The kids are back at school and the campgrounds are finally quiet. It’s a great time to book a yurt, which makes for an easy and comfy (not to mention affordable) rest after a day of fresh coastal air. If you haven’t yet stayed in a yurt, you’re in for a treat. Heat, electricity and a sturdy sunroof over your head (that lets the pitter patter of rain feel oh-so-cozy) feel like a divine indulgence, with campground bathrooms and showers just a short walk away. Groups of up to five people can sleep comfortably sharing a large bunk bed and pull-out futon, while deluxe yurts sleep seven and include a kitchen along with restrooms and showers. Some are pet-friendly, too. Here are several parks with yurts to book this time of year.
Umpqua Lighthouse State Park — Immerse yourself in the fascinating history here in the tranquility of Winchester Bay and Lake Marie. Learn how the Umpqua Lighthouse was originally built in 1857 as the first lighthouse on the Coast — only to be destroyed by a coastal gale just four years later. Later rebuilt, its distinctive red and white beacon still shines today. Take a public tour (May 1 through Oct. 30) and stop in for a pint at Reedsport’s new Defeat River Brewery. Find eight yurts here, including six deluxe and four pet-friendly.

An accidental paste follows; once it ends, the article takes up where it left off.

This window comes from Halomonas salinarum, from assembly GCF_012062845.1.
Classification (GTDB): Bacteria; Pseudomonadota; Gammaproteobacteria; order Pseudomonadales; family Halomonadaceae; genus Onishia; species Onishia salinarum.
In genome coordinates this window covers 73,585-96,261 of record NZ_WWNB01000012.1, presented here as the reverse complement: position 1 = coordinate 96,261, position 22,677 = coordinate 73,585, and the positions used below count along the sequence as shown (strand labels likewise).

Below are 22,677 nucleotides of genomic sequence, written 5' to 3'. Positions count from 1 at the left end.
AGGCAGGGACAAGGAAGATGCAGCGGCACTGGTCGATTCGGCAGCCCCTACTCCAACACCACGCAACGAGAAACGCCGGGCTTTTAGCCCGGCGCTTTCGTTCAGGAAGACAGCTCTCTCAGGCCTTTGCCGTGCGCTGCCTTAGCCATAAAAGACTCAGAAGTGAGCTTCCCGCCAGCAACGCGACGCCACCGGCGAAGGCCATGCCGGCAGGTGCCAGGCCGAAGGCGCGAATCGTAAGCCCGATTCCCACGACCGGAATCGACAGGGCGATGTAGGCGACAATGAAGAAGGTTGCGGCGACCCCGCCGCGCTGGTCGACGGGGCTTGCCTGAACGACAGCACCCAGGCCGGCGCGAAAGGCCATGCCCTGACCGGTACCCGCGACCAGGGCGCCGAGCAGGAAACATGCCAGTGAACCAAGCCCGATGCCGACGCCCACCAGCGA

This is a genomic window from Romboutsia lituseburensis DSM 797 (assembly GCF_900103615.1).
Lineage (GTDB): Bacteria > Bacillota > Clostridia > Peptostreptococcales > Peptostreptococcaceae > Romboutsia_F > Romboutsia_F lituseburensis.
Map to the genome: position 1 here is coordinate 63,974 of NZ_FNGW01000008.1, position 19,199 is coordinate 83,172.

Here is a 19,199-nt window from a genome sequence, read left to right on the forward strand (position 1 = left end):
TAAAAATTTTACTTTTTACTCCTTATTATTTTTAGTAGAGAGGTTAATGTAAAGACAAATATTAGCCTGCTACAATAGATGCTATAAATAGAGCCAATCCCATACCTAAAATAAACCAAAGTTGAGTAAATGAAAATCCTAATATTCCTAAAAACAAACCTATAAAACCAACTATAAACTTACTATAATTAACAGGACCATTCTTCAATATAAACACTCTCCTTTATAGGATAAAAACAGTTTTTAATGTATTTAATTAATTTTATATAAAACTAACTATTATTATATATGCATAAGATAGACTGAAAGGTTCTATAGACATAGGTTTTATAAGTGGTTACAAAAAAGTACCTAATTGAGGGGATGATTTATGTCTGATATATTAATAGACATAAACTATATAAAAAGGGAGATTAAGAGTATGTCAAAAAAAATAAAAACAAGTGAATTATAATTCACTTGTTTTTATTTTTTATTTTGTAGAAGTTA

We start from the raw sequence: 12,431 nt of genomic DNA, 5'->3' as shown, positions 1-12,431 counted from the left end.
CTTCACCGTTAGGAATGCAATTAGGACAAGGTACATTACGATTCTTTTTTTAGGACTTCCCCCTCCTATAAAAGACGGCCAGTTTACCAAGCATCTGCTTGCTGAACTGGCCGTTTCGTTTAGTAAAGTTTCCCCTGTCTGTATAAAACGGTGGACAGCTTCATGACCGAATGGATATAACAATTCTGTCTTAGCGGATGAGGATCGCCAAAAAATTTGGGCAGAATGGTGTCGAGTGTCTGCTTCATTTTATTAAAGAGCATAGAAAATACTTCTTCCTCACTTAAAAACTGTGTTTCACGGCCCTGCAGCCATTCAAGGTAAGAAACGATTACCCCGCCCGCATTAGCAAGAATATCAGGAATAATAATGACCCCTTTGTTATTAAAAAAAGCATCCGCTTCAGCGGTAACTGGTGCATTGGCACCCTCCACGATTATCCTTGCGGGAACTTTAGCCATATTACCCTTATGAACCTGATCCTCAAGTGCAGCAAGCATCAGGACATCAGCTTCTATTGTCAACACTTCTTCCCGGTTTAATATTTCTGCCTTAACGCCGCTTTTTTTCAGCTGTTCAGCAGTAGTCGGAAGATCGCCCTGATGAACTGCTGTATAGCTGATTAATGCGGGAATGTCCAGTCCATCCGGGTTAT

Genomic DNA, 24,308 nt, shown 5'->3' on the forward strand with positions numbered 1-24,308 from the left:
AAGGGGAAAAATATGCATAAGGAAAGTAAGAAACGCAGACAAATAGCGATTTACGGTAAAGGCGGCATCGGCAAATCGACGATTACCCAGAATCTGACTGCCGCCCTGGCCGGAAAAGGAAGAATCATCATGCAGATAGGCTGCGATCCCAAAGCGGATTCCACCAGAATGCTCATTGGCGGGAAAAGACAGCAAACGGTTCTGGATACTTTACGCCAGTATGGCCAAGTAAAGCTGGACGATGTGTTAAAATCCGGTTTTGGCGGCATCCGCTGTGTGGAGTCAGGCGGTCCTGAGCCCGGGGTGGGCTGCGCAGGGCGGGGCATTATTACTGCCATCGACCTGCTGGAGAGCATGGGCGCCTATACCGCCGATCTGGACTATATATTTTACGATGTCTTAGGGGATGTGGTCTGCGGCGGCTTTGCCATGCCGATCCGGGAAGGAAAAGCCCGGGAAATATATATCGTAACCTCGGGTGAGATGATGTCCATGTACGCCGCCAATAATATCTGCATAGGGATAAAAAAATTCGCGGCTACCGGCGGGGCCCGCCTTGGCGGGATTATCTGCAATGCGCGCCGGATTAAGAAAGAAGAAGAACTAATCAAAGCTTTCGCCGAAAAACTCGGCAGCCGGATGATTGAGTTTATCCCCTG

William M. Tugman State Park — Situated on the banks of Eel Lake, this off-the-beaten-path site is a fisherman’s haven, the waters renowned for its largemouth bass, with a fully-accessible fishing dock at the day use area near the boat ramp. Eel Lake lies just north of Tenmile Lake — one of the lake chains south of the Umpqua River that drains into the Pacific. Take a walk on the trail at the south end of Tenmile Lake and get to know the friendly coastal town of Lakeside; locals love the burgers at 8th Street Grill. Find 16 yurts, including eight that are pet friendly.
Bullards Beach State Park — Find plenty to keep you content at this campground, along paths that wind through grassy fields and sandy dunes, with dreamy views of the Coquille River. Take a day trip to the bustling town of Bandon, two miles south, where you can stroll the Old Town boardwalk, sample the cheese at Face Rock Creamery and see where the brand got its name in the rocks off the rugged coastline at Face Rock viewpoint. Find 13 yurts, including six that are pet friendly.
If you go:
Know that yurt availability is always greater on the weekdays, and sites open up as it gets later into the year. When possible, look to book about a month in advance. Find all locations, rates and details at Oregon State Parks.
— Jen Anderson